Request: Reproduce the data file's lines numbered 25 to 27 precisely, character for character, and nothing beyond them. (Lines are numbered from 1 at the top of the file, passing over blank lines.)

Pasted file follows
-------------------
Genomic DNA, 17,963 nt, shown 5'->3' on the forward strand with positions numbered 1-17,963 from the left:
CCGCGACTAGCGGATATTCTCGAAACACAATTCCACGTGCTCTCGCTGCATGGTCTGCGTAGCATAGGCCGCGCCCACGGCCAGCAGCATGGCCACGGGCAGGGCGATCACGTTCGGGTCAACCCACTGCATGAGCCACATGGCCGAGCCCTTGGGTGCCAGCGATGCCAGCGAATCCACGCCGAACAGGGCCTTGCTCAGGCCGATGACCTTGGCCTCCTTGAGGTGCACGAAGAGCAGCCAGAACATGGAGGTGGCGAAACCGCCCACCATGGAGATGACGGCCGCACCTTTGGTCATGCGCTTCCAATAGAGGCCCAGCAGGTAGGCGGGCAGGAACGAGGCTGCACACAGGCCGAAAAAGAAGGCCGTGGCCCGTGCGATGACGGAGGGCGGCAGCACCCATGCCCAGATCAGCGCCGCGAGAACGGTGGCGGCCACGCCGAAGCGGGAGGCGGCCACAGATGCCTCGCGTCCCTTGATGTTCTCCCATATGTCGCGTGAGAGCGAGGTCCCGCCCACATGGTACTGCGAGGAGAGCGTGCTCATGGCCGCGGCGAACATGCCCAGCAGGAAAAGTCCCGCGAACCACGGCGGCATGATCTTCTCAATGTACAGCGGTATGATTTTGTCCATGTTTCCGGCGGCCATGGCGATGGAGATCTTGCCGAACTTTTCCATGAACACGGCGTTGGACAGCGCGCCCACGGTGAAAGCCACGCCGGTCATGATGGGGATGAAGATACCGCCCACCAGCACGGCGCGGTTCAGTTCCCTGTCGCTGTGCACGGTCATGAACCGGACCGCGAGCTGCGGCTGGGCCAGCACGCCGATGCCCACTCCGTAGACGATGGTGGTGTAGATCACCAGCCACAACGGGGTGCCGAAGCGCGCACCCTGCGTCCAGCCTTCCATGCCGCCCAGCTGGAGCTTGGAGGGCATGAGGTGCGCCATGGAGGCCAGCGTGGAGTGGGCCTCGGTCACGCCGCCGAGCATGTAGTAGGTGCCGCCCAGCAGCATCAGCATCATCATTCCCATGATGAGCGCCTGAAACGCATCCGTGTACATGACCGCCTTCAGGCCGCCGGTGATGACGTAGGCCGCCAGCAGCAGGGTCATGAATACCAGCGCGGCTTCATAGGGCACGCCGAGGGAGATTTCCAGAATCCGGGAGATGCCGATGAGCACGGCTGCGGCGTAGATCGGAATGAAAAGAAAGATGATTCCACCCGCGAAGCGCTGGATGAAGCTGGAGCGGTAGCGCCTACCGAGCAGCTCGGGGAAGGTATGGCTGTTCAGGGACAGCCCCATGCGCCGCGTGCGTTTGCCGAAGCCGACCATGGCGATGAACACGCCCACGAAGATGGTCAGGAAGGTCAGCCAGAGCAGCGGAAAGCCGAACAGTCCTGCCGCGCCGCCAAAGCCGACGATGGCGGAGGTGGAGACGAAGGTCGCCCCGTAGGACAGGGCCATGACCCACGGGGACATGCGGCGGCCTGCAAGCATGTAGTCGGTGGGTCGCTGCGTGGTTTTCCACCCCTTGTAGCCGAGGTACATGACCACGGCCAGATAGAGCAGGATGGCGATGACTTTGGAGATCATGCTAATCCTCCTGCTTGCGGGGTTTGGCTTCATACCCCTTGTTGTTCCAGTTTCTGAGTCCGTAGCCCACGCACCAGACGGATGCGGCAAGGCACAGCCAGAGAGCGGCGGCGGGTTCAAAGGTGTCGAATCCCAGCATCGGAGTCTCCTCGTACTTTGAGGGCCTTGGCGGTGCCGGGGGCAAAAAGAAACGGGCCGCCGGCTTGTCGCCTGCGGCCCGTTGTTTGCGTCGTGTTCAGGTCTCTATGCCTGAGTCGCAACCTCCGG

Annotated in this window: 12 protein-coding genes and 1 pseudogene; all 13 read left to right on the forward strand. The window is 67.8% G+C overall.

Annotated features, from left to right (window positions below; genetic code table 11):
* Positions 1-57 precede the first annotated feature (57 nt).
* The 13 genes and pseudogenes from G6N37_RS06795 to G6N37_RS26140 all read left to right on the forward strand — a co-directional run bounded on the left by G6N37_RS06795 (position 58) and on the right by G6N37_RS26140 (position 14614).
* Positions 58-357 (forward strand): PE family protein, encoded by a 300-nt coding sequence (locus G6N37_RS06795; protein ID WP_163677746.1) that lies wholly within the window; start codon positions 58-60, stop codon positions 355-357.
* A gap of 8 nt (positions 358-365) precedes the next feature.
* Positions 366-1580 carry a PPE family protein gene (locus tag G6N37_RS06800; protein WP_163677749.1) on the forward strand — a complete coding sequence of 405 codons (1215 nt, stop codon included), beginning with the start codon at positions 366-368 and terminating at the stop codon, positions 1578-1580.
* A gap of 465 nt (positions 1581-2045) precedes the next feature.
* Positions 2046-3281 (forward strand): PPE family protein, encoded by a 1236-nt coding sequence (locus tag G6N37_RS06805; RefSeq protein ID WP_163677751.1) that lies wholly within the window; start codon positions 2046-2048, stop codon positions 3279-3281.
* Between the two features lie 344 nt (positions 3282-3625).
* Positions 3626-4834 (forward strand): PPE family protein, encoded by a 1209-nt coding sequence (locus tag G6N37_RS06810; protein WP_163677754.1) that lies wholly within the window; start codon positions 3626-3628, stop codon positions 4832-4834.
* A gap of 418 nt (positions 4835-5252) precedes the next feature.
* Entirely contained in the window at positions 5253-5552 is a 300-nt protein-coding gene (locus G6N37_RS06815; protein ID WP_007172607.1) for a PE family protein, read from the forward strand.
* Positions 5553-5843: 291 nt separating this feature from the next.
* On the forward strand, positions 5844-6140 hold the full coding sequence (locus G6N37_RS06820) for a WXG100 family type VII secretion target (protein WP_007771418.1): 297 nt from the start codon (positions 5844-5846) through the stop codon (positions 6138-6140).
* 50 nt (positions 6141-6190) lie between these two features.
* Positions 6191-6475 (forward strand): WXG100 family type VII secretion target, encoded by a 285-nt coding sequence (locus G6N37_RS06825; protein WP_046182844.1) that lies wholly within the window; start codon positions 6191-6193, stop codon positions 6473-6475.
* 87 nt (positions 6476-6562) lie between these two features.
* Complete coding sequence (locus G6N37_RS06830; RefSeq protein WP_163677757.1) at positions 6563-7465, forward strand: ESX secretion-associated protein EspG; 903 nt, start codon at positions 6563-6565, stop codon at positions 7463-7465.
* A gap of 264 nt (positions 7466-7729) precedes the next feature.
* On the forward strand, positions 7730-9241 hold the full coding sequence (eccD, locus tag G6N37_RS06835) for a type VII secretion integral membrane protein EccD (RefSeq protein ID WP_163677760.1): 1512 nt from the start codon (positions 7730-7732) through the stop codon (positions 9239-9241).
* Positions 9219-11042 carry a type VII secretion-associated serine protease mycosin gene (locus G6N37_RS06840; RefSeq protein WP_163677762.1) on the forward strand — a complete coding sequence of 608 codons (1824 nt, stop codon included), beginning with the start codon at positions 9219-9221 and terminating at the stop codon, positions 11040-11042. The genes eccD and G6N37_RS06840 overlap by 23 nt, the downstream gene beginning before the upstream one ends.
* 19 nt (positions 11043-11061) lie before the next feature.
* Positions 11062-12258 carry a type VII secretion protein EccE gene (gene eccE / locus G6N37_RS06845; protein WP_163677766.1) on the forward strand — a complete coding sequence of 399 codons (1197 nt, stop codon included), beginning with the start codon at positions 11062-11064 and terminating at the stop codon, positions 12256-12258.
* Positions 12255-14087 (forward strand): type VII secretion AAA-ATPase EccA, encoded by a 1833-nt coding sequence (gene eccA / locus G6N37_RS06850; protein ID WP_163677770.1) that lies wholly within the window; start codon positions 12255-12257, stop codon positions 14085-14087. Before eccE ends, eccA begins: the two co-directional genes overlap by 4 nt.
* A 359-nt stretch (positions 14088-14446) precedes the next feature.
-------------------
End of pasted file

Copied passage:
* 19 nt (positions 11043-11061) lie before the next feature.
* Positions 11062-12258 carry a type VII secretion protein EccE gene (gene eccE / locus G6N37_RS06845; protein WP_163677766.1) on the forward strand — a complete coding sequence of 399 codons (1197 nt, stop codon included), beginning with the start codon at positions 11062-11064 and terminating at the stop codon, positions 12256-12258.
* Positions 12255-14087 (forward strand): type VII secretion AAA-ATPase EccA, encoded by a 1833-nt coding sequence (gene eccA / locus G6N37_RS06850; protein ID WP_163677770.1) that lies wholly within the window; start codon positions 12255-12257, stop codon positions 14085-14087. Before eccE ends, eccA begins: the two co-directional genes overlap by 4 nt.